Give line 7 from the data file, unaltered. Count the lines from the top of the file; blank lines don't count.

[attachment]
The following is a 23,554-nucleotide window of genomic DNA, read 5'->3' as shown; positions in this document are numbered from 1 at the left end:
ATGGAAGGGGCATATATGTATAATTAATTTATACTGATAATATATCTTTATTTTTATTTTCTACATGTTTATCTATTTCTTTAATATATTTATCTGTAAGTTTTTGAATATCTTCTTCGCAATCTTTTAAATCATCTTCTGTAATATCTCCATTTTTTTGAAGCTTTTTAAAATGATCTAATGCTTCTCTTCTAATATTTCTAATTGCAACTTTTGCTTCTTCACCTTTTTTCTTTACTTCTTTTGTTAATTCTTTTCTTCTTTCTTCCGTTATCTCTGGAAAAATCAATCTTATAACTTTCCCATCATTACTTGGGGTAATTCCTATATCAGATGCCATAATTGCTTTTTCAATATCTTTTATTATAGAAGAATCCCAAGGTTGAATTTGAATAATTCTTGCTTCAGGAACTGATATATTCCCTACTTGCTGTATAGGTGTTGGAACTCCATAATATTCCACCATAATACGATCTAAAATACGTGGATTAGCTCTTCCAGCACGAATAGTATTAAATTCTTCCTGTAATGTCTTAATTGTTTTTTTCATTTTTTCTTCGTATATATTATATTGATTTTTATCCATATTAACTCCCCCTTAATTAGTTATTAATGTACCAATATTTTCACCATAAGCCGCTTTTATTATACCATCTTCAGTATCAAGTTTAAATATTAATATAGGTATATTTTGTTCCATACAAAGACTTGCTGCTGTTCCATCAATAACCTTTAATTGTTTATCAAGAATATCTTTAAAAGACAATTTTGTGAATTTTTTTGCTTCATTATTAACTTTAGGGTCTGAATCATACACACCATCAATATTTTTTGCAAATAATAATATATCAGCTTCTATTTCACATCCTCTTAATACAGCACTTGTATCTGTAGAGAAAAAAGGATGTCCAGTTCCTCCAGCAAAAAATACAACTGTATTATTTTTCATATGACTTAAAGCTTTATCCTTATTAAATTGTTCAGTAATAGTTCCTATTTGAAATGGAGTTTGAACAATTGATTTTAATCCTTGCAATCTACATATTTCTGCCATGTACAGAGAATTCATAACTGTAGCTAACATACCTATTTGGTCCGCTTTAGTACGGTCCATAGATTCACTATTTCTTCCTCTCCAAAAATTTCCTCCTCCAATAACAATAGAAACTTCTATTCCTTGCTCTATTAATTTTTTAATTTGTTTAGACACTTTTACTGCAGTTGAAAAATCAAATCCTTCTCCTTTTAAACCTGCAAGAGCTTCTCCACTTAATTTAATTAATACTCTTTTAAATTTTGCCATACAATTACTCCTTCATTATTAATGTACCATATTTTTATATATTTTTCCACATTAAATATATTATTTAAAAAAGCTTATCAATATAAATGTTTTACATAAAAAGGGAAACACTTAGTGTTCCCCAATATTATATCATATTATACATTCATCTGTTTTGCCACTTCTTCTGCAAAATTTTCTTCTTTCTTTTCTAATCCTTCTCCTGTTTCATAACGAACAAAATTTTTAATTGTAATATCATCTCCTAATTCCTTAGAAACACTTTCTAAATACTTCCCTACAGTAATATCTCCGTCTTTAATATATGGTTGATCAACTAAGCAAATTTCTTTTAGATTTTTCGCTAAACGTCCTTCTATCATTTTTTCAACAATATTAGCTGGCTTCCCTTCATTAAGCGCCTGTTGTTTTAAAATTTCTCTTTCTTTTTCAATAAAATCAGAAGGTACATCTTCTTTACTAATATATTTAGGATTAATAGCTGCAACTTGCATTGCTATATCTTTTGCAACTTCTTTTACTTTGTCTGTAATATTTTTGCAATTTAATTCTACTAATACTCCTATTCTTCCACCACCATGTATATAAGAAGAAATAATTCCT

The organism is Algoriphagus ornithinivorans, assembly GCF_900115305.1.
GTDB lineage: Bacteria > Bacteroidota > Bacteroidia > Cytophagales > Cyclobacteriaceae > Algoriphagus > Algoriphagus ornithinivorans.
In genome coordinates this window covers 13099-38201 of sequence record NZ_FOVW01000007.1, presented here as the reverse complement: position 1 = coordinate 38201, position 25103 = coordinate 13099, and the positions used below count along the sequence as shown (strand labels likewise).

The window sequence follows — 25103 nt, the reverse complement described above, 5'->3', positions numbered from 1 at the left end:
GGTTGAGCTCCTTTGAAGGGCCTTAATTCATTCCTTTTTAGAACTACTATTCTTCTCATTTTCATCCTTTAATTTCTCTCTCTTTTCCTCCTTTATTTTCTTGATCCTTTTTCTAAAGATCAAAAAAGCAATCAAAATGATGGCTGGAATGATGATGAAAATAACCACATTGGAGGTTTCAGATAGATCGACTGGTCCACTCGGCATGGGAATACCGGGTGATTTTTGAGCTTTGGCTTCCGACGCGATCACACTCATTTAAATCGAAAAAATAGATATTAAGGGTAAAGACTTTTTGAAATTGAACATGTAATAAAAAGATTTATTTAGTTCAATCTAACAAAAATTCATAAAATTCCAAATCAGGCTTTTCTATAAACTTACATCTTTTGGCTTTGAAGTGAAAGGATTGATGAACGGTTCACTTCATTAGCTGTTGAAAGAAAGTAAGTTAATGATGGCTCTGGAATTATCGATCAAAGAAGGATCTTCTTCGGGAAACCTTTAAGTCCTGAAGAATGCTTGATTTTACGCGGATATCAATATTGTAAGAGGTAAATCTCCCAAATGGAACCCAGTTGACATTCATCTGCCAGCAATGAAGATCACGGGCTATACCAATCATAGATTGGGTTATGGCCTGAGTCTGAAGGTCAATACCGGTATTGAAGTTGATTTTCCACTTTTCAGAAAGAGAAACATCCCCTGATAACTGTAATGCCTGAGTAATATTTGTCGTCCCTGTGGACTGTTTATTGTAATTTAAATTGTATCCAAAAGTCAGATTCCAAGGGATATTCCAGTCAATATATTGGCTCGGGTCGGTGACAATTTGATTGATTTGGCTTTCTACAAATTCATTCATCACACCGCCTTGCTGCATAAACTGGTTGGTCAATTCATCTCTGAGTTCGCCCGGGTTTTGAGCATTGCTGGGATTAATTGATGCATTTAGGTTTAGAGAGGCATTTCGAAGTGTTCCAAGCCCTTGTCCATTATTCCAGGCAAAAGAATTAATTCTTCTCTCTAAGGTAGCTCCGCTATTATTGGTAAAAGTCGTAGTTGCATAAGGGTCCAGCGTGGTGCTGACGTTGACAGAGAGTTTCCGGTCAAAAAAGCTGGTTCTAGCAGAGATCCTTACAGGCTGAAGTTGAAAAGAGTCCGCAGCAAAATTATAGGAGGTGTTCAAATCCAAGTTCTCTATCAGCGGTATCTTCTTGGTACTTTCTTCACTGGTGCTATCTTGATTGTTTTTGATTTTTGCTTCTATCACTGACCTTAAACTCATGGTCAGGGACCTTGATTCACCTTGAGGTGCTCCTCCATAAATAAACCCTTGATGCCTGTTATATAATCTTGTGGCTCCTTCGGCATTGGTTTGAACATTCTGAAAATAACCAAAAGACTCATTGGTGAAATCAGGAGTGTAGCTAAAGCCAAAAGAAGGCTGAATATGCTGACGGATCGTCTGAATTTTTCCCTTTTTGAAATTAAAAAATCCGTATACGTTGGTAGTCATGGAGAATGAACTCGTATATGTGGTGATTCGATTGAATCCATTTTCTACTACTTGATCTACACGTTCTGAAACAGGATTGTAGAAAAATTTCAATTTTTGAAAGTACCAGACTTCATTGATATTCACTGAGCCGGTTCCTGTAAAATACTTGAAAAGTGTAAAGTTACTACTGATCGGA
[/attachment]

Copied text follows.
GGTTGAGCTCCTTTGAAGGGCCTTAATTCATTCCTTTTTAGAACTACTATTCTTCTCATTTTCATCCTTTAATTTCTCTCTCTTTTCCTCCTTTATTTTCTTGATCCTTTTTCTAAAGATCAAAAAAGCAATCAAAATGATGGCTGGAATGATGATGAAAATAACCACATTGGAGGTTTCAGATAGATCGACTGGTCCACTCGGCATGGGAATACCGGGTGATTTTTGAGCTTTGGCTTCCGACGCGATCACACTCATTTAAATCGAAAAAATAGATATTAAGGGTAAAGACTTTTTGAAATTGAACATGTAATAAAAAGATTTATTTAGTTCAATCTAACAAAAATTCATAAAATTCCAAATCAGGCTTTTCTATAAACTTACATCTTTTGGCTTTGAAGTGAAAGGATTGATGAACGGTTCACTTCATTAGCTGTTGAAAGAAAGTAAGTTAATGATGGCTCTGGAATTATCGATCAAAGAAGGATCTTCTTCGGGAAACCTTTAAGTCCTGAAGAATGCTTGATTTTACGCGGATATCAATATTGTAAGAGGTAAATCTCCCAAATGGAACCCAGTTGACATTCATCTGCCAGCAATGAAGATCACGGGCTATACCAATCATAGATTGGGTTATGGCCTGAGTCTGAAGGTCAATACCGGTATTGAAGTTGATTTTCCACTTTTCAGAAAGAGAAACATCCCCTGATAACTGTAATGCCTGAGTAATATTTGTCGTCCCTGTGGACTGTTTATTGTAATTTAAATTGTATCCAAAAGTCAGATTCCAAGGGATATTCCAGTCAATATATTGGCTCGGGTCGGTGACAATTTGATTGATTTGGCTTTCTACAAATTCATTCATCACACCGCCTTGCTGCATAAACTGGTTGGTCAATTCATCTCTGAGTTCGCCCGGGTTTTGAGCATTGCTGGGATTAATTGATGCATTTAGGTTTAGAGAGGCATTTCGAAGTGTTCCAAGCCCTTGTCCATTATTCCAGGCAAAAGAATTAATTCTTCTCTCTAAGGTAGCTCCGCTATTATTGGTAAAAGTCGTAGTTGCATAAGGGTCCAGCGTGGTGCTGACGTTGACAGAGAGTTTCCGGTCAAAAAAGCTGGTTCTAGCAGAGATCCTTACAGGCTGAAGTTGAAAAGAGTCCGCAGCAAAATTATAGGAGGTGTTCAAATCCAAGTTCTCTATCAGCGGTATCTTCTTGGTACTTTCTTCACTGGTGCTATCTTGATTGTTTTTGATTTTTGCTTCTATCACTGACCTTAAACTCATGGTCAGGGACCTTGATTCACCTTGAGGTGCTCCTCCATAAATAAACCCTTGATGCCTGTTATATAATCTTGTGGCTCCTTCGGCATTGGTTTGAACATTCTGAAAATAACCAAAAGACTCATTGGTGAAATCAGGAGTGTAGCTAAAGCCAAAAGAAGGCTGAATATGCTGACGGATCGTCTGAATTTTTCCCTTTTTGAAATTAAAAAATCCGTATACGTTGGTAGTCATGGAGAATGAACTCGTATATGTGGTGATTCGATTGAATCCATTTTCTACTACTTGATCTACACGTTCTGAAACAGGATTGTAGAAAAATTTCAATTTTTGAAAGTACCAGACTTCATTGATATTCACTGAGCCGGTTCCTGTAAAATACTTGAAAAGTGTAAAGTTACTACTGATCGGA